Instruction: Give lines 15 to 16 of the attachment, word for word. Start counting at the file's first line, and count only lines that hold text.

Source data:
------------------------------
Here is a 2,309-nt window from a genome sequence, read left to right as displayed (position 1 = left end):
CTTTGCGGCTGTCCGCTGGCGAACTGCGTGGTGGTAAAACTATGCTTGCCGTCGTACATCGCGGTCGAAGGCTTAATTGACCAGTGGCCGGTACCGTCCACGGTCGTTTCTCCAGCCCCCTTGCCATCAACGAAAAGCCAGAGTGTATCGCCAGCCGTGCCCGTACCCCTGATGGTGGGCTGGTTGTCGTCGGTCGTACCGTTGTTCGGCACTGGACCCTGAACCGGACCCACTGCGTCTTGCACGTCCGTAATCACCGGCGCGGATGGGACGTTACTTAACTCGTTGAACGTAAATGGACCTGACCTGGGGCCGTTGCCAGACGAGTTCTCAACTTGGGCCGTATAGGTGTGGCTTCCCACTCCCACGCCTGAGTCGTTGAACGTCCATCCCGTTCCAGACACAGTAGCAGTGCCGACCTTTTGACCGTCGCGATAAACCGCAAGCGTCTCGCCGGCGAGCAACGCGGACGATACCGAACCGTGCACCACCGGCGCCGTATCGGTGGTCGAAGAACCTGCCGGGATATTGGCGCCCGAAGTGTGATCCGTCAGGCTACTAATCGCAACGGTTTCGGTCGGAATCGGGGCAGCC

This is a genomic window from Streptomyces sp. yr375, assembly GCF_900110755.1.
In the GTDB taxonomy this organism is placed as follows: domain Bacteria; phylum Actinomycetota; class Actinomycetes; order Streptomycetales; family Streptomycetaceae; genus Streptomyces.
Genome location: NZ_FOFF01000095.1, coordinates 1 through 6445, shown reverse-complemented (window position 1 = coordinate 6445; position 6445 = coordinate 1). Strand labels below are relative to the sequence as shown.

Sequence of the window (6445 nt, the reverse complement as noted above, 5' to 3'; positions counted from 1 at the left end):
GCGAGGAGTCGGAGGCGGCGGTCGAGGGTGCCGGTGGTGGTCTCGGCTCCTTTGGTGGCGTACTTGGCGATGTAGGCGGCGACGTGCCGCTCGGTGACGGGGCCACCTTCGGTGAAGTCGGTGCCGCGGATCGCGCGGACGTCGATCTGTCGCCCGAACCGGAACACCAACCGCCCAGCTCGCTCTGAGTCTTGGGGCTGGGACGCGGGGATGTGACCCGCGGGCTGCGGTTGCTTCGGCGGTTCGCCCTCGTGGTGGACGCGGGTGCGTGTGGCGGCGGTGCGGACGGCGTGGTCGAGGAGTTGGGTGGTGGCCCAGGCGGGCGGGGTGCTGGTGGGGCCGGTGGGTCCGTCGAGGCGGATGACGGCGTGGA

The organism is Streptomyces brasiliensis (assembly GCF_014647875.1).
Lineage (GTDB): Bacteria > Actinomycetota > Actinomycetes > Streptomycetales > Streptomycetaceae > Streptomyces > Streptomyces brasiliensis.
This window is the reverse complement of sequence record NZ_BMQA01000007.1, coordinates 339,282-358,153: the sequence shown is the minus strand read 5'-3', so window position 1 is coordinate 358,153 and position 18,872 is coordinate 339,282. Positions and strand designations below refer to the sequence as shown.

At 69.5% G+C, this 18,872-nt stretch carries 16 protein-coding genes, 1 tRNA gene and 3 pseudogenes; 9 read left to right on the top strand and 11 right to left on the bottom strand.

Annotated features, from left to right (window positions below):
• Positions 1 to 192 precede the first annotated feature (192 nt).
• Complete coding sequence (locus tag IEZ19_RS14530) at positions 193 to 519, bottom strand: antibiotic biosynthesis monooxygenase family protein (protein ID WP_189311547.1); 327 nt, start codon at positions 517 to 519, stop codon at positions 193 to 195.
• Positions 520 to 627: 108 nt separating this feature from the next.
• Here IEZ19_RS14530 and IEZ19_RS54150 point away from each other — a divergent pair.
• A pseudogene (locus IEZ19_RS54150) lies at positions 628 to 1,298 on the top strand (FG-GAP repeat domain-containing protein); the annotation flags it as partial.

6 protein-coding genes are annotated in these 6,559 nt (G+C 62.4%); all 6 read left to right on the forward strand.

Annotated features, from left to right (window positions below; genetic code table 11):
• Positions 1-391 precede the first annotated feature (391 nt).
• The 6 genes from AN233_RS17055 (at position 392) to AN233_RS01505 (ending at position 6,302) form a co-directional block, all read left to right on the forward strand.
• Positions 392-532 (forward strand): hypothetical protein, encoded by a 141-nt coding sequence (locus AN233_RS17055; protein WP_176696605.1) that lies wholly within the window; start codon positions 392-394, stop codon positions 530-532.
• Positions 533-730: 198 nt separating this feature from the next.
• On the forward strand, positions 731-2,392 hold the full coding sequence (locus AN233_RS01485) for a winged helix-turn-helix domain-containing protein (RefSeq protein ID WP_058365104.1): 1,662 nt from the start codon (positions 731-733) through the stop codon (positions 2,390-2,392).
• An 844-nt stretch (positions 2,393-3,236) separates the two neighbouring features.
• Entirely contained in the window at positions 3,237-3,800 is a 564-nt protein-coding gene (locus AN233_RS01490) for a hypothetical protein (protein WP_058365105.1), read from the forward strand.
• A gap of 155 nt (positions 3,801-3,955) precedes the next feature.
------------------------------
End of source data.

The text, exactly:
• Positions 520 to 627: 108 nt separating this feature from the next.
• Here IEZ19_RS14530 and IEZ19_RS54150 point away from each other — a divergent pair.